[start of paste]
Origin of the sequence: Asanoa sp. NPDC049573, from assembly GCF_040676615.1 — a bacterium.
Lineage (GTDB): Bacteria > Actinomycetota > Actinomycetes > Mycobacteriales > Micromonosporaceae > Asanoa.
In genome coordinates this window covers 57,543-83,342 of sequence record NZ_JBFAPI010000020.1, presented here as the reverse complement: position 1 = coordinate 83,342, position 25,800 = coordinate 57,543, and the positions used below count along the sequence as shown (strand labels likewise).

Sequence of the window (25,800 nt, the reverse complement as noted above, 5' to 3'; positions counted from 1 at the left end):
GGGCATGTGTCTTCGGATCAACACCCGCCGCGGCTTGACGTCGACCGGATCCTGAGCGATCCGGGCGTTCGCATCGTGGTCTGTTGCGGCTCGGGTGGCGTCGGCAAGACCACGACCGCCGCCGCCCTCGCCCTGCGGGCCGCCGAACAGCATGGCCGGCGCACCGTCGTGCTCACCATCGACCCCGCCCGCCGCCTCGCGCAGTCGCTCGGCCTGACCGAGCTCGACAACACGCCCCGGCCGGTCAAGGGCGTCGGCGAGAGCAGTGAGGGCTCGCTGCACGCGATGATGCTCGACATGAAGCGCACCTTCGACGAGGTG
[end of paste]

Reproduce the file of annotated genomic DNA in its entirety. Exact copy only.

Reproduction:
Origin of the sequence: Asanoa sp. NPDC049573, from assembly GCF_040676615.1 — a bacterium.
Lineage (GTDB): Bacteria > Actinomycetota > Actinomycetes > Mycobacteriales > Micromonosporaceae > Asanoa.
In genome coordinates this window covers 57,543-83,342 of sequence record NZ_JBFAPI010000020.1, presented here as the reverse complement: position 1 = coordinate 83,342, position 25,800 = coordinate 57,543, and the positions used below count along the sequence as shown (strand labels likewise).

Sequence of the window (25,800 nt, the reverse complement as noted above, 5' to 3'; positions counted from 1 at the left end):
GGGCATGTGTCTTCGGATCAACACCCGCCGCGGCTTGACGTCGACCGGATCCTGAGCGATCCGGGCGTTCGCATCGTGGTCTGTTGCGGCTCGGGTGGCGTCGGCAAGACCACGACCGCCGCCGCCCTCGCCCTGCGGGCCGCCGAACAGCATGGCCGGCGCACCGTCGTGCTCACCATCGACCCCGCCCGCCGCCTCGCGCAGTCGCTCGGCCTGACCGAGCTCGACAACACGCCCCGGCCGGTCAAGGGCGTCGGCGAGAGCAGTGAGGGCTCGCTGCACGCGATGATGCTCGACATGAAGCGCACCTTCGACGAGGTG